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Congress' class of '94 turns on the spending spigot

In 1994, I packed my suitcase and went to Washington with dreams of changing the world. For the class of 55 GOP freshmen elected that year, the unifying goal was to bring fiscal discipline to the federal government.

For a time, that dream seemed achievable. We balanced the budget within just a few years, reformed welfare, and brought new levels of efficiency to Congress and to many agencies in Washington's byzantine bureaucracy.

Oh, what a difference a decade makes.

Here we are in 2005. Like an out of control consumer who cuts up his credit cards, pays off his debt, and immediately digs a new, deeper hole, the federal government is back in the red - big time. We're spending on everything from B-2 bombers to Viagra for Medicare recipients to indoor rainforests in Iowa.

The deficit is back with a vengeance, Social Security is slowly going bankrupt. And, once again, we're leaving our kids to pay the bill.

So, what happened to those class of '94 revolutionaries? Like me, many are now doing something else. Even the jefe maximo of the Republican revolution, Newt Gingrich, is spending his time on the speaking and consulting circuit. Official Washington has no appetite for change, so it's no surprise many of us don't work there anymore.

Other budget cutters from that class of '94 now show signs of becoming budget busters, according to a recent analysis by the National Taxpayers Union. Instead of fighting the red ink, they're seeing how much deficit spending they can direct toward their districts.

In a sense, it's hard to blame them. Playing outsider on bill after bill gets you little more than sleepless nights, bad hometown press, retribution from party leaders, difficult re-election battles and fewer lucrative job offers when you leave Congress.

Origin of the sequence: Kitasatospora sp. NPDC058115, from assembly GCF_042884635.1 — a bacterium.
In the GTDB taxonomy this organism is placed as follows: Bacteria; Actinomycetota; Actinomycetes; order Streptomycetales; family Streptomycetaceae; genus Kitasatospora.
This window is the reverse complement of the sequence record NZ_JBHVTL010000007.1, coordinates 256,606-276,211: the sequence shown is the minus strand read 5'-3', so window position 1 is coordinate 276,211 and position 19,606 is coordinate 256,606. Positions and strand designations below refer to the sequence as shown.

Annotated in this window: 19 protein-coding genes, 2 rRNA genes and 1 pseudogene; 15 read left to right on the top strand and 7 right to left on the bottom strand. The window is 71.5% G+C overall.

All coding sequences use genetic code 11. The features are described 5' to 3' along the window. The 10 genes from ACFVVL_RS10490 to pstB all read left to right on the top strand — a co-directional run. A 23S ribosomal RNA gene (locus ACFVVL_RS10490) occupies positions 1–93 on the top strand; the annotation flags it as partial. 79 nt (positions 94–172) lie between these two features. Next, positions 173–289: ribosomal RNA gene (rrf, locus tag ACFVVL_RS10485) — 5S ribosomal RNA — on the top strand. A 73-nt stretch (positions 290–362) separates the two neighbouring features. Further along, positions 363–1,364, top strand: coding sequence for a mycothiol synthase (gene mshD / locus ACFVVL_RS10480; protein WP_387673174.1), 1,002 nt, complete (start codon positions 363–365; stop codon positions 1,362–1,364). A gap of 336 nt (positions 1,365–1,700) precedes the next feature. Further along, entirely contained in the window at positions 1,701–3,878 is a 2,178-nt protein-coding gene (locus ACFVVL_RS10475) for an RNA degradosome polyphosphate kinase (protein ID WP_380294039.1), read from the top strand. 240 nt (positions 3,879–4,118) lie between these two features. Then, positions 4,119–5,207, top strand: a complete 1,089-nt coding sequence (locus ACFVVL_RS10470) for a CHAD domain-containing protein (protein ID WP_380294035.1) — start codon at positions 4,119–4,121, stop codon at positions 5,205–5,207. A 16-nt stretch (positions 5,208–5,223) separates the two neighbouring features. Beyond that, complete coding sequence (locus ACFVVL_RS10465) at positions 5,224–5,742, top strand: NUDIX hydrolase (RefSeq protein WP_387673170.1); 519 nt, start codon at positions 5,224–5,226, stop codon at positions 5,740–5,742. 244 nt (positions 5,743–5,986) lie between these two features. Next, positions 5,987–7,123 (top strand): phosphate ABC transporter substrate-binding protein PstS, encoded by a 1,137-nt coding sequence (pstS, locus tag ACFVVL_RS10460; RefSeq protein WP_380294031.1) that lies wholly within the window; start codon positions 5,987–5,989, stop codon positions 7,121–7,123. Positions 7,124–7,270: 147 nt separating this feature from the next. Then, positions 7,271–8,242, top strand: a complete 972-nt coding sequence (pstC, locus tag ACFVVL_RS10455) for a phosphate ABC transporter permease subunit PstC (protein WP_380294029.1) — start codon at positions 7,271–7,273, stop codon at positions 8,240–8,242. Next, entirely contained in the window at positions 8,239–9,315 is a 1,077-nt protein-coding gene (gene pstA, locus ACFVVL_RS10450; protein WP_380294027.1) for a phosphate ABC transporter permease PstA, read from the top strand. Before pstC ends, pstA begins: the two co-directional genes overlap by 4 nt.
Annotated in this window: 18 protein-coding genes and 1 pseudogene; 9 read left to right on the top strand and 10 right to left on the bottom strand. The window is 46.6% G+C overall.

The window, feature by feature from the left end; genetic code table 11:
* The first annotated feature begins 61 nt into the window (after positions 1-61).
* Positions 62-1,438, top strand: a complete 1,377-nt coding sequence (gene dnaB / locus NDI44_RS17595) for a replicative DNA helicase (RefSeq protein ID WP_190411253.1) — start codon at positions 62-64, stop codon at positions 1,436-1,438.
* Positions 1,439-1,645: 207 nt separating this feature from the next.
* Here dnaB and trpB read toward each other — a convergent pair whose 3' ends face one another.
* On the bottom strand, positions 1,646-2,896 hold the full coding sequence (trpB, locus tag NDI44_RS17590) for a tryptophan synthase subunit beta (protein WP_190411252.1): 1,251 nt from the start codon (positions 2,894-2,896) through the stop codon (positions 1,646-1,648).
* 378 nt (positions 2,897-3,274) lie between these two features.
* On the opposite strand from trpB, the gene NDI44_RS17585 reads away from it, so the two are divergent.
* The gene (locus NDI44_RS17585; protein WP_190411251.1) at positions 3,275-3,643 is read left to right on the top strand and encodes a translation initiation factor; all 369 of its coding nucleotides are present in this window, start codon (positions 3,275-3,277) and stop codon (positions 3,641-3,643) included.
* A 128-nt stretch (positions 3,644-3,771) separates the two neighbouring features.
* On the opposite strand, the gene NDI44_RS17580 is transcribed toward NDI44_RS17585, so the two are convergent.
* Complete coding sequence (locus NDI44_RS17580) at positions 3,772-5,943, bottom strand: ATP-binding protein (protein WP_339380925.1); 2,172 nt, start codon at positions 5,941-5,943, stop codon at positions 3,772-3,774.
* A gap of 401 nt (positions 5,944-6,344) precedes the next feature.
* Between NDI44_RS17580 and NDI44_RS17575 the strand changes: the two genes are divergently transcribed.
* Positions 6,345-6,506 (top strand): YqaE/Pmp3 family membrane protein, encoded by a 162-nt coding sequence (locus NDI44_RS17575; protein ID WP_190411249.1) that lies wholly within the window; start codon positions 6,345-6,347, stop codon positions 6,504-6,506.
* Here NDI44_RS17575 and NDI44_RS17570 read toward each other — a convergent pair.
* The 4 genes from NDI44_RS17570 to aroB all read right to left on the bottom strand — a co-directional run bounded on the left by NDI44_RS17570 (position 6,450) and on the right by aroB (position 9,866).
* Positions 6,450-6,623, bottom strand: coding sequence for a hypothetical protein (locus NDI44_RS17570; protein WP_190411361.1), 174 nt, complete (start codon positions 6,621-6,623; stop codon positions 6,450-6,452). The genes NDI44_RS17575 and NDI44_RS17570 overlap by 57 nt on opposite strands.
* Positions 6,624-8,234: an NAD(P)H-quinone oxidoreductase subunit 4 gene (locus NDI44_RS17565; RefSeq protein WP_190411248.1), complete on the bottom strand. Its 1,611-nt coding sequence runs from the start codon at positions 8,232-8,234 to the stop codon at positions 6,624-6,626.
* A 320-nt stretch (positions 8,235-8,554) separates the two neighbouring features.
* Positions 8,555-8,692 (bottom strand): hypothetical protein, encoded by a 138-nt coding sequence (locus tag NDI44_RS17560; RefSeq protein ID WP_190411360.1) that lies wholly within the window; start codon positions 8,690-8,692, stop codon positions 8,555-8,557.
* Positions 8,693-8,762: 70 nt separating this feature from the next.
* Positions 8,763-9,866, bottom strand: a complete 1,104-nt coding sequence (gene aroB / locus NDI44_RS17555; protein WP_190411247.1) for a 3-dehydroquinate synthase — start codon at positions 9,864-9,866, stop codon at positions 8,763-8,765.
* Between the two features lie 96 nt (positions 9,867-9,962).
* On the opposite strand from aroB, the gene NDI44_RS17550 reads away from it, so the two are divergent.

The key problem is that many in Congress think of themselves as representatives but rarely as statesmen. The only way to survive over the long term is to cater to the wishes of their constituencies. And the American public has sent them the same, clear message they've been sending for generations: Open the spending tap as wide as possible, consequences (and rhetoric to the contrary) be damned.

What are the consequences? The simple fact is that if you're a taxpayer under the age of about 40, you're getting the worst financial deal that any generation of Americans has ever received from the government. Your taxes are high now, and they're only going to get higher. Your parents and grandparents will benefit from government-funded health care and retirement stipends, and you'll be left to fend for yourself. The high level of services the government currently provides will drop off as revenues decrease and spending rises. Fiscally, it's the equivalent of being the designated driver and still picking up the bar tab.

If the next generation of Americans wants to change this situation, there are at least three things they have to do. First, get involved in politics as a voter and, more importantly, as an activist. So long as our system is dominated by voters who drive late-model Cadillacs, get a 15 percent senior's discount at Shoney's and never miss an election, it's their interests that are going to get attention, not yours.

Second, don't let your opinions about a single divisive social issue - whether it's gun control, abortion or gay marriage - blind you to the reality that your pocket is being picked no matter what your ideology.

And finally, don't become so wedded to a party label that it obscures the fact that big spenders in Washington spend hugely regardless of party label.

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